Wish I had better news… Good luck to you. It’s definitely worth the effort to move here. Reliable income is the big question for those of us not retired with an adequate pension or SS check.
Pura vida, y feliz año!
Thank-you for being so upfront and honest with someone wanting to move when so many would continue to spread the illusion that it’s an easy thing to do…set up a new life in a new country without a source of income. It’s ain’t easy to do it leagally. It’s frustrating when I hear of people who considered themselves law abiding in their home country coming here and abusing the laws in a new country to suit themselves. To me it shows ignorance, arrogance and a lack of respect for this country and it’s people. Keep telling it like it’s supposed to be!!!! OH, and buena suerte on the new production. Hugs and Happy New Decade!
One legal way to earn income in Costa Rica is electronic day trading. Of course, an expertise in that business is required and that is not easy to come by. It takes a minimum of several years of training and practice as well as possessing personal characteristics which are suited to that activity. (Gamblers need not apply!)Additionally, one needs a good internet connection and a funded brokerage account.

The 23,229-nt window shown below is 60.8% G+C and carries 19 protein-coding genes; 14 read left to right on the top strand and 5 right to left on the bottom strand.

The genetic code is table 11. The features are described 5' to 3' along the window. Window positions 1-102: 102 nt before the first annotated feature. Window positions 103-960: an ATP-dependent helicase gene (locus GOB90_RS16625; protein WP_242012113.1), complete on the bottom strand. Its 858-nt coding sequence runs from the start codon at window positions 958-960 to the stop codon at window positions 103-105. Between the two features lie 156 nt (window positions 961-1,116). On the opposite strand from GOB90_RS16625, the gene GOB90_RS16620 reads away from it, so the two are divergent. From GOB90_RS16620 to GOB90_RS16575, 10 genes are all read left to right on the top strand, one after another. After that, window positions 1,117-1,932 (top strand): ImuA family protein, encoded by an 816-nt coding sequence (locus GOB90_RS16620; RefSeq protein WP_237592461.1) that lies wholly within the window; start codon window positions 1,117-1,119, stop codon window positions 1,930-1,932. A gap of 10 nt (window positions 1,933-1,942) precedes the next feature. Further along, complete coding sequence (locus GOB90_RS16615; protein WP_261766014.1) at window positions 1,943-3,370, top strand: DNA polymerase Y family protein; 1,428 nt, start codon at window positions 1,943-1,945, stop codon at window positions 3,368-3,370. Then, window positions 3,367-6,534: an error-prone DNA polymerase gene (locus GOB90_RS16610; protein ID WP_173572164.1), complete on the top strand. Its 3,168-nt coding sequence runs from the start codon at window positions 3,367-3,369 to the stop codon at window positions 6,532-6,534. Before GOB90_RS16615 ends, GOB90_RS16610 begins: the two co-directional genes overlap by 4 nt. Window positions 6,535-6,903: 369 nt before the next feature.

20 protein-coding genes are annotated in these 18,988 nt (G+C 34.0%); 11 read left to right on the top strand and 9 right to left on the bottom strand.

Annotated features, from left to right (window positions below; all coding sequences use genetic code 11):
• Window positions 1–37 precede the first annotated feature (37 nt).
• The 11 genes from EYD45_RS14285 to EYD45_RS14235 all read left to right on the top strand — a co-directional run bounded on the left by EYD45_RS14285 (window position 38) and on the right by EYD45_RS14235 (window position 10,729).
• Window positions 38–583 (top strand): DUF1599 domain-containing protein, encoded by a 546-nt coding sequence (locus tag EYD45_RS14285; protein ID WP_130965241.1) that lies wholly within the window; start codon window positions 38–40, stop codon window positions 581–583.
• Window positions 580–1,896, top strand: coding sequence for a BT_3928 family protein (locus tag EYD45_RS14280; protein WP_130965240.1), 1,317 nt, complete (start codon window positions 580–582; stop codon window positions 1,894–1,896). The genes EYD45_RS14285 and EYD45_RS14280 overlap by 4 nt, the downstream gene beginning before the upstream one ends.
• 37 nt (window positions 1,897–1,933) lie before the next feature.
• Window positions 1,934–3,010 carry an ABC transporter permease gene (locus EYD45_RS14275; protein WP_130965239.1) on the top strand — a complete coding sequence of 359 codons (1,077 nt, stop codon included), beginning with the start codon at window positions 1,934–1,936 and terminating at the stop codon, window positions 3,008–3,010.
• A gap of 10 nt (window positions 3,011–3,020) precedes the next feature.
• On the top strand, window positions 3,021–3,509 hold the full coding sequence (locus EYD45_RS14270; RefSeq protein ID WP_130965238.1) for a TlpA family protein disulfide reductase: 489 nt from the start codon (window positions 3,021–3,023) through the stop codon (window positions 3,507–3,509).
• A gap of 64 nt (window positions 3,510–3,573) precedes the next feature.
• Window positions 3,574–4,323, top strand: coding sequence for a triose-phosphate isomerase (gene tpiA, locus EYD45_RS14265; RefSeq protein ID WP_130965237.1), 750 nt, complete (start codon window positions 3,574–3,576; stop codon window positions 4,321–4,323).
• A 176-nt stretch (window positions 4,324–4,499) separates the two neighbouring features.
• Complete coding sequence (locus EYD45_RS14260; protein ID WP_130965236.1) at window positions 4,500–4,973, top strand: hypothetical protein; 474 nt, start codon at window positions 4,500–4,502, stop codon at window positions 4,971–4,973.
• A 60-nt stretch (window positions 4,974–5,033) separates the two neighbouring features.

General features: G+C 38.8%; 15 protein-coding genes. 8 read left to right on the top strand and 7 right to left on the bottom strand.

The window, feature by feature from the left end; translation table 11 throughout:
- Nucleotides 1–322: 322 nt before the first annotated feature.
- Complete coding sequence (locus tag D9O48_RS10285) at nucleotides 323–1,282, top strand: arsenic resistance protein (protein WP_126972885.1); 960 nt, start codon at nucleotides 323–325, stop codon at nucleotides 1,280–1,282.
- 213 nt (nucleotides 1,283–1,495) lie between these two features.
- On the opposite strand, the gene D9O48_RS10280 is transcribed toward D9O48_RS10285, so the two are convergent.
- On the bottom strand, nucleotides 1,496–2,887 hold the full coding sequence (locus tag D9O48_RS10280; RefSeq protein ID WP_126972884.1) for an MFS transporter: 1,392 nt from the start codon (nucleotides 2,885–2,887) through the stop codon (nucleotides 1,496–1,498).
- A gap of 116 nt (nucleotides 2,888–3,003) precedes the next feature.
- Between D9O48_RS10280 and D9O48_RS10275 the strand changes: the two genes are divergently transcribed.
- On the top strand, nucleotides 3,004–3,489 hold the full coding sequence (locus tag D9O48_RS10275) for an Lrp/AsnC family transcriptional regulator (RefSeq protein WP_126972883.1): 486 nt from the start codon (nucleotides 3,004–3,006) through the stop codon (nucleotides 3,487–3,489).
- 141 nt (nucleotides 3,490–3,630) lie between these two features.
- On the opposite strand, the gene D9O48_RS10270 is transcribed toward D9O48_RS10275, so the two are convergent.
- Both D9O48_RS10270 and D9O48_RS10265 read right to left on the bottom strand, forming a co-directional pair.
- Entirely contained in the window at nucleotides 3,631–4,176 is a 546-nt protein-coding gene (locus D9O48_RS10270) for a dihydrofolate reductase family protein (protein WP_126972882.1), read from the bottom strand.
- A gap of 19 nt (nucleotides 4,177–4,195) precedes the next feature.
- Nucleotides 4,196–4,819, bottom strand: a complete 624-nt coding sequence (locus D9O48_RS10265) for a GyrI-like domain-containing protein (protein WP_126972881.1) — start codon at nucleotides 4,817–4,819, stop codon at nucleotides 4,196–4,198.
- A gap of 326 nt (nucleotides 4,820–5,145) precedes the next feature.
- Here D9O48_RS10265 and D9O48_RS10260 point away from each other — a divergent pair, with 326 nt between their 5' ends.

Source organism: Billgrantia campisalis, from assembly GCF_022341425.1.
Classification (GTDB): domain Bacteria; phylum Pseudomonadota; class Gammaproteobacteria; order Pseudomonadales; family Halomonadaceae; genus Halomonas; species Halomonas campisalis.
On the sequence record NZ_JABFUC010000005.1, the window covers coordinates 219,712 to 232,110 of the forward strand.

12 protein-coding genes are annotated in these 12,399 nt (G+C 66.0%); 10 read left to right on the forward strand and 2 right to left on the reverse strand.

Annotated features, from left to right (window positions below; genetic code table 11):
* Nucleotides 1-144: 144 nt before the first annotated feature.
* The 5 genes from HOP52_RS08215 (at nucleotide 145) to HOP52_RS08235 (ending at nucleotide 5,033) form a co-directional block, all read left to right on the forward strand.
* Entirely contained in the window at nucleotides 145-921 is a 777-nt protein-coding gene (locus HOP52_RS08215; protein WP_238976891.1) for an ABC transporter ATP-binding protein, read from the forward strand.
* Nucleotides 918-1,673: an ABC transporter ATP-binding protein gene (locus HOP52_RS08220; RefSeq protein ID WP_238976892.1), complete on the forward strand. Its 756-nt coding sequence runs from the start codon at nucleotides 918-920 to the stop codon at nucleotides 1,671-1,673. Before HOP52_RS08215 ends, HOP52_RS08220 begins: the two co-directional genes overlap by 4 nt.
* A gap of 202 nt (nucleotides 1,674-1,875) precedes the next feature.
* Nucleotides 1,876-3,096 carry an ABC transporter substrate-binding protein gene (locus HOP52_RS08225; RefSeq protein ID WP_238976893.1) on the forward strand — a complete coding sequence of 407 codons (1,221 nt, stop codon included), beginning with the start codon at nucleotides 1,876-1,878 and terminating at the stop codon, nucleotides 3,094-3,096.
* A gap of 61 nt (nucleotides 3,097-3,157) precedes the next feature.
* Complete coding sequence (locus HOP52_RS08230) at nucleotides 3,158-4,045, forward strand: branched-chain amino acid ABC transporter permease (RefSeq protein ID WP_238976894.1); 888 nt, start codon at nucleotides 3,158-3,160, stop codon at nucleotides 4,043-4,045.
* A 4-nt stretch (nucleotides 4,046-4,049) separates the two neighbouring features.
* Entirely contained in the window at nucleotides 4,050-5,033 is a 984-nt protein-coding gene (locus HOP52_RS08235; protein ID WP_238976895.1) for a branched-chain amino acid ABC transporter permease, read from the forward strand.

Other than the above requirements, which are substantial, I see no other impediments. There must be some other ways to earn income which are doable but as far as working in Ticoland, I can’t imagine any north american being content working for Tico wages even if that were possible and getting employment in Costa Rica with an American corporation is just not an option, especially these days.
And as far as I know, anyone considering operating a business in CR would be facing some challenging legal conditions not to mention the language and culture hurdles.
So that leaves retirement; social security and pensions. How many older Americans are really up to the challenges of living full time in a foreign culture? I suppose many think they are but I read that a good many expats give up before a few years and go back to the States. Things are rarely as easy as it seems at first.
I am also wrestling with the issue of additional income to augment a social security check which is estimated to be at $1300 per month when I am eligible in two years. I need to double that amount. I am reading your blog with interest.
Excellent post, may I use it? So many people write me, asking about moving here and working. If they only did their research, they would know the answers! -t
Thanks, Jen! Feliz año a usted tambien!
Hi Jim, it’s a tough nut to come to terms with… we still struggle with it. We are thinking of new ideas all the time. Haven’t hit on the magic one yet but a lot of expats here do a lot of different things.
Sure, Teri, you can use whatever you want!!!